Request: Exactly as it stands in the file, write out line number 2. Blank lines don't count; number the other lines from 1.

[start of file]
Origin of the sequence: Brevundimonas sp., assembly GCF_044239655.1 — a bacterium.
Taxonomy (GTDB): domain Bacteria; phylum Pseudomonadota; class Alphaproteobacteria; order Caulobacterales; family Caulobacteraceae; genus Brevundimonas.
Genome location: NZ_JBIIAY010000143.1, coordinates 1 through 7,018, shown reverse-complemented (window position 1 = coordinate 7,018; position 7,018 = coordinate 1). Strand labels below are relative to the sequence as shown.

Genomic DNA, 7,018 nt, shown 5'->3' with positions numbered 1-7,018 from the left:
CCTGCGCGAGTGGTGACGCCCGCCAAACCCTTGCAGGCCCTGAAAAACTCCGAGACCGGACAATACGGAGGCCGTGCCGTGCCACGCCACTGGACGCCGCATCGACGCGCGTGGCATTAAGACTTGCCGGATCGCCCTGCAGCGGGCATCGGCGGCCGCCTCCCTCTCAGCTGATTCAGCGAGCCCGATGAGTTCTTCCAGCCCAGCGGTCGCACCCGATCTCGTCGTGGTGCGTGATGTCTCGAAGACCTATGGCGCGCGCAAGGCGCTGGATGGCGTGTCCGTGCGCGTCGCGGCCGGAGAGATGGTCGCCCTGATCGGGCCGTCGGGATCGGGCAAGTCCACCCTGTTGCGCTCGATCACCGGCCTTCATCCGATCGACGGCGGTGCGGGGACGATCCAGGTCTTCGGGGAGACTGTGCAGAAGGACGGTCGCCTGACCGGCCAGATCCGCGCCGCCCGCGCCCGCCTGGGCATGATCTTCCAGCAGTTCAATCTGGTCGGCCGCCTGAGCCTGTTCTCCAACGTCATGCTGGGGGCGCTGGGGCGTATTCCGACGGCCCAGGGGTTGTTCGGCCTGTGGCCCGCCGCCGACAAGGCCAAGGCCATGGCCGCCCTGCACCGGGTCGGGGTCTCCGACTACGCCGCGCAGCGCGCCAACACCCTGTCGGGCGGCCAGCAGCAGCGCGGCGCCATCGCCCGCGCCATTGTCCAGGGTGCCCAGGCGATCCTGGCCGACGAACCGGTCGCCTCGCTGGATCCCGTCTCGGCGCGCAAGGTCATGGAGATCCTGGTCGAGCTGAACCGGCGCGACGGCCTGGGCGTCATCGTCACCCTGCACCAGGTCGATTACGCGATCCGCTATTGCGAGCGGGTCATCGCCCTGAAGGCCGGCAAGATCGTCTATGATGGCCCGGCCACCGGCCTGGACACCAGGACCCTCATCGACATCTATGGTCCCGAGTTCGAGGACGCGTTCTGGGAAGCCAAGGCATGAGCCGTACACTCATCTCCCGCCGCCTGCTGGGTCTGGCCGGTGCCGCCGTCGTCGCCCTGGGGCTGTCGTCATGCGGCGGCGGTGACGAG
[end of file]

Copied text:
Taxonomy (GTDB): domain Bacteria; phylum Pseudomonadota; class Alphaproteobacteria; order Caulobacterales; family Caulobacteraceae; genus Brevundimonas.